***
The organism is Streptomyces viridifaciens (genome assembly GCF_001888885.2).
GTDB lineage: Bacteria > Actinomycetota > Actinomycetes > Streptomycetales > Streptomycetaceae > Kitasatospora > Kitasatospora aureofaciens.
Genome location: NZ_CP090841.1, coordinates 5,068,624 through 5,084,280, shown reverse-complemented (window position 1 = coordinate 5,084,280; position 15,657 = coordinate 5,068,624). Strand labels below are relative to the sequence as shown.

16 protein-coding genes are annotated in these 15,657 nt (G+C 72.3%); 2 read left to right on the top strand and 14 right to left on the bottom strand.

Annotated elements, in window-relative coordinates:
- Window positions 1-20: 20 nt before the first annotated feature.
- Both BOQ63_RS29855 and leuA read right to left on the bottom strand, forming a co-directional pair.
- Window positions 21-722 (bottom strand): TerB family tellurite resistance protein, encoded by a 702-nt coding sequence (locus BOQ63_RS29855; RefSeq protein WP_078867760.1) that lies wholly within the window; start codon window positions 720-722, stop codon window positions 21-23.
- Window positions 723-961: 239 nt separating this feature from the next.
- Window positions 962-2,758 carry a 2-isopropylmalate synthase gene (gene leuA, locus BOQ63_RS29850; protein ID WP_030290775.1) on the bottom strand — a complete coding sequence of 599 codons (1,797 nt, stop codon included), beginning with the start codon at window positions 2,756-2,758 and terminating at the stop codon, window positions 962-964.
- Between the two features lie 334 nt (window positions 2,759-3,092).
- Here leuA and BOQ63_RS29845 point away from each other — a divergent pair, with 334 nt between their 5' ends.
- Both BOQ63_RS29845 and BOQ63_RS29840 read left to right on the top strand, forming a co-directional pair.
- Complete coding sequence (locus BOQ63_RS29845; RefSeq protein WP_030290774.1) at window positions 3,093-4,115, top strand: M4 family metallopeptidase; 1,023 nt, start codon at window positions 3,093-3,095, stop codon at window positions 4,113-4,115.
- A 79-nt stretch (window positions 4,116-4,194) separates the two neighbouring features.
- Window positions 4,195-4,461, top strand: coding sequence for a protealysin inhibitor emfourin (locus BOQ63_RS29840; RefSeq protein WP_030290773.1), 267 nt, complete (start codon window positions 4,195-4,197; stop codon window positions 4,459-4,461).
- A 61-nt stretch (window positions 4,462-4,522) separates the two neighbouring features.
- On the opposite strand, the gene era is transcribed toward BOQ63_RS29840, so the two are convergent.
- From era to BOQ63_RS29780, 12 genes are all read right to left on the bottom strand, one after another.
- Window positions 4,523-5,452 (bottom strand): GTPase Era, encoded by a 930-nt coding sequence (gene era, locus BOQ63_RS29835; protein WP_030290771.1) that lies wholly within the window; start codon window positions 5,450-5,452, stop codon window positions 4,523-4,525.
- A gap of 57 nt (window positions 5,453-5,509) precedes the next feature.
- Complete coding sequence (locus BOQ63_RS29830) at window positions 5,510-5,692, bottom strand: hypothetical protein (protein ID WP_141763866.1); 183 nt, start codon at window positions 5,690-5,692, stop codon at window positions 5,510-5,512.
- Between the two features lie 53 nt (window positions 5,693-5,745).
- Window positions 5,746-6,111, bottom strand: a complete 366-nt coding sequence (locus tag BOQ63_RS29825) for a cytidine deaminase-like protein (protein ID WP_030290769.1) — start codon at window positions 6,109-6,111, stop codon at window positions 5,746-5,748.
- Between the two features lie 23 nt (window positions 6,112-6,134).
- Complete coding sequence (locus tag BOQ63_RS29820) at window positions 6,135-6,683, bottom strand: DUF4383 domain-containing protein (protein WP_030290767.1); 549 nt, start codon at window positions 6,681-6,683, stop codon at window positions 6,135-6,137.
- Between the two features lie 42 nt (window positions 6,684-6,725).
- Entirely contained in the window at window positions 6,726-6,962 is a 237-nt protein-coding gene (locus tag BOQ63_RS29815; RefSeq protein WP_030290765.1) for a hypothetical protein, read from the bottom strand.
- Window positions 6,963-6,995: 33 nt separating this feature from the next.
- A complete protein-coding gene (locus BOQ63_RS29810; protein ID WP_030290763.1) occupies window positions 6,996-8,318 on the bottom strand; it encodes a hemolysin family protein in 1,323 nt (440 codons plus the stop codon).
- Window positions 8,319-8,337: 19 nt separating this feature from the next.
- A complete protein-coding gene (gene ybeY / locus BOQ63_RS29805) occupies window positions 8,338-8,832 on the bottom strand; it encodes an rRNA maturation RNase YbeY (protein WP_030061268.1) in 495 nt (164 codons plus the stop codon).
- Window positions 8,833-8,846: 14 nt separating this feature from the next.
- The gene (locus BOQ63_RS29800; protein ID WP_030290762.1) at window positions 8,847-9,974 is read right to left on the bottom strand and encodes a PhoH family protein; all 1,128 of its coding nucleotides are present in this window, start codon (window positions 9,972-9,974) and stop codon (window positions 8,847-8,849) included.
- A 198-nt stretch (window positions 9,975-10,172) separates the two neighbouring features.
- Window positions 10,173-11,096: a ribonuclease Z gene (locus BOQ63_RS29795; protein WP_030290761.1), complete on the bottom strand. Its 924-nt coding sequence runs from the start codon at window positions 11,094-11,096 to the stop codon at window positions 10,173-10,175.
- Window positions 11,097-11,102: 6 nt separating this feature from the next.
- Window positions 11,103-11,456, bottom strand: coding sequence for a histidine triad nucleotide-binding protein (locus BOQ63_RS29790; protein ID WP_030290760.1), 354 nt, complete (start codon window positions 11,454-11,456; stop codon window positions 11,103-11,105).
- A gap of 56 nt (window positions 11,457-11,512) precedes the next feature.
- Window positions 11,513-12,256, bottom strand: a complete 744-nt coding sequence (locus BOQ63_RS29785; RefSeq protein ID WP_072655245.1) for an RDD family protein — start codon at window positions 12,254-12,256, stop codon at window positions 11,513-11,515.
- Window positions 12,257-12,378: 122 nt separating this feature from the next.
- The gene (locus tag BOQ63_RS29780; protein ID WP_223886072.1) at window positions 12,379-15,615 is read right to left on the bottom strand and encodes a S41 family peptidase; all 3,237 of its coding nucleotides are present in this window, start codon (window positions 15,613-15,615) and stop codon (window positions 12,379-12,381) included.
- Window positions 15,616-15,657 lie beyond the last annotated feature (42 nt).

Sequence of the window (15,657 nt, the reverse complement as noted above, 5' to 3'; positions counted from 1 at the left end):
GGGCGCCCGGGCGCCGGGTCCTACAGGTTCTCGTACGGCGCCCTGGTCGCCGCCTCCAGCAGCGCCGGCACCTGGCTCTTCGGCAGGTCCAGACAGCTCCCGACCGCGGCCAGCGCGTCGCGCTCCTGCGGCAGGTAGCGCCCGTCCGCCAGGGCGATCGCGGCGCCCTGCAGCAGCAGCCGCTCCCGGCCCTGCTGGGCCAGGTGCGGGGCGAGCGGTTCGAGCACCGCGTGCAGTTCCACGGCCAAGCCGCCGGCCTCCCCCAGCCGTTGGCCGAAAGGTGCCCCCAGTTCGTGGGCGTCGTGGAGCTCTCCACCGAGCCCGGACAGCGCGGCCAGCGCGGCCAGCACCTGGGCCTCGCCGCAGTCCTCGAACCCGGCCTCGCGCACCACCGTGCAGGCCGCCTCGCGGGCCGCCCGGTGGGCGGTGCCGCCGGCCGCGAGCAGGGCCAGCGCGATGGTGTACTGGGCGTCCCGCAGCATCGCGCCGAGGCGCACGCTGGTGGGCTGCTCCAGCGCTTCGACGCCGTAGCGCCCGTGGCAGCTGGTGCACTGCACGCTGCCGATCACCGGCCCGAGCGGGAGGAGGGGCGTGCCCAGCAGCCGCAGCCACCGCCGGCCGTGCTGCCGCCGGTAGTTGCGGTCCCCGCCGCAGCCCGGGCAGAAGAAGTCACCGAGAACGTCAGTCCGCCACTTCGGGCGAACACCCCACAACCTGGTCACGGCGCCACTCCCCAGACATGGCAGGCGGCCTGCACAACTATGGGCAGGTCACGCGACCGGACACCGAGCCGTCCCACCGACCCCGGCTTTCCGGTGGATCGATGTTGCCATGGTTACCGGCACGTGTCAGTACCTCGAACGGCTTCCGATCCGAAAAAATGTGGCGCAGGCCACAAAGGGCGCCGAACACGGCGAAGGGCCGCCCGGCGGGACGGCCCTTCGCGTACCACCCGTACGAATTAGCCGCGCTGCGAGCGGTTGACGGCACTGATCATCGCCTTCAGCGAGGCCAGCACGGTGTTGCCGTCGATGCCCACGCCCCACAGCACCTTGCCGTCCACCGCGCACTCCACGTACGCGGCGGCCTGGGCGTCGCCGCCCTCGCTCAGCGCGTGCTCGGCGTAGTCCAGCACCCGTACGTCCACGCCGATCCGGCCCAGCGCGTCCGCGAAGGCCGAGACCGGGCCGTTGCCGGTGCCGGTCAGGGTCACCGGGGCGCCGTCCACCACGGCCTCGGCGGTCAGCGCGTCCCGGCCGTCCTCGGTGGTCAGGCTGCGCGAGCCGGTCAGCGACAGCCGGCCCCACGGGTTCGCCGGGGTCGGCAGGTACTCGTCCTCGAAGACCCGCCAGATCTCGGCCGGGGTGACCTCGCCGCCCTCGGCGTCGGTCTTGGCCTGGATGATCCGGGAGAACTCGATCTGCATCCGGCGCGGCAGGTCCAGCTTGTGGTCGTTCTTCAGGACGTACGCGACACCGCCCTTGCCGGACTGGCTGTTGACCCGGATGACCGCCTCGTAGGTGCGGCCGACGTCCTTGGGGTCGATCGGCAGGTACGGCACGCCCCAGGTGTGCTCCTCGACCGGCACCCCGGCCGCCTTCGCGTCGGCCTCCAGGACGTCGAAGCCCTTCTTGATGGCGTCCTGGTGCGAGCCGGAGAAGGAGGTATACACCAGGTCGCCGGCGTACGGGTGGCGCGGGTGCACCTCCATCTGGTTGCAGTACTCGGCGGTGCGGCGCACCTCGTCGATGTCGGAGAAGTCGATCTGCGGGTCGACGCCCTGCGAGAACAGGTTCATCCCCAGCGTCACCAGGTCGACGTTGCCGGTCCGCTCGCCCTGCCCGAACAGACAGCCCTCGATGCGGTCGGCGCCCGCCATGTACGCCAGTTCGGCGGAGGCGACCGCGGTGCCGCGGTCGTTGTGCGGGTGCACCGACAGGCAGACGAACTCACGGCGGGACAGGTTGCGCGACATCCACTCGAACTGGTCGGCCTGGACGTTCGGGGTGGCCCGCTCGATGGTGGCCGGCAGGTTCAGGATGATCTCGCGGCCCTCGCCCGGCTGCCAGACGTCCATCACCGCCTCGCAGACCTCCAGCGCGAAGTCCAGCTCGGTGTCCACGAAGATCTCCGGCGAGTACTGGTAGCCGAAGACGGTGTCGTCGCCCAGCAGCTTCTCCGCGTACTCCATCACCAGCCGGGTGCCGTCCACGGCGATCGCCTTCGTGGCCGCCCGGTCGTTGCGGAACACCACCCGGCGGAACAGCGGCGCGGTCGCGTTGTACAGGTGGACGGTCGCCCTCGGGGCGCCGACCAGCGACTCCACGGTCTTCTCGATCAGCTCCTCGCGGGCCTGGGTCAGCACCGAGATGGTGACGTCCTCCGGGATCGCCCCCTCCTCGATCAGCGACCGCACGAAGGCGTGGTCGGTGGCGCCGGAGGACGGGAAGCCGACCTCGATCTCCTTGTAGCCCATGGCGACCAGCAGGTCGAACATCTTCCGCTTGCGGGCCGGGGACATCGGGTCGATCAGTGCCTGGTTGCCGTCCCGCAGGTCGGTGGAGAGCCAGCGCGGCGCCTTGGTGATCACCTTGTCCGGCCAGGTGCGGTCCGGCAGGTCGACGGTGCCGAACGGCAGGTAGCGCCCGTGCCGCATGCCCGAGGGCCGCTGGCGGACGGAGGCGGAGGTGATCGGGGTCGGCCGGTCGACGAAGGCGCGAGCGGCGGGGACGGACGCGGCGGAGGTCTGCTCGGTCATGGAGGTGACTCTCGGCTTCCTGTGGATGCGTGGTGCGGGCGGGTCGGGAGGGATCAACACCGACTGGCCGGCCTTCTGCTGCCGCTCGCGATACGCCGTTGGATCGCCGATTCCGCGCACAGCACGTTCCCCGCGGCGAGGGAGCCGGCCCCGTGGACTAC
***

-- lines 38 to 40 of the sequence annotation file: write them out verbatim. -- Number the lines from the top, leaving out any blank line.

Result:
- Window positions 11,103-11,456, bottom strand: coding sequence for a histidine triad nucleotide-binding protein (locus BOQ63_RS29790; protein ID WP_030290760.1), 354 nt, complete (start codon window positions 11,454-11,456; stop codon window positions 11,103-11,105).
- A gap of 56 nt (window positions 11,457-11,512) precedes the next feature.
- Window positions 11,513-12,256, bottom strand: a complete 744-nt coding sequence (locus BOQ63_RS29785; RefSeq protein ID WP_072655245.1) for an RDD family protein — start codon at window positions 12,254-12,256, stop codon at window positions 11,513-11,515.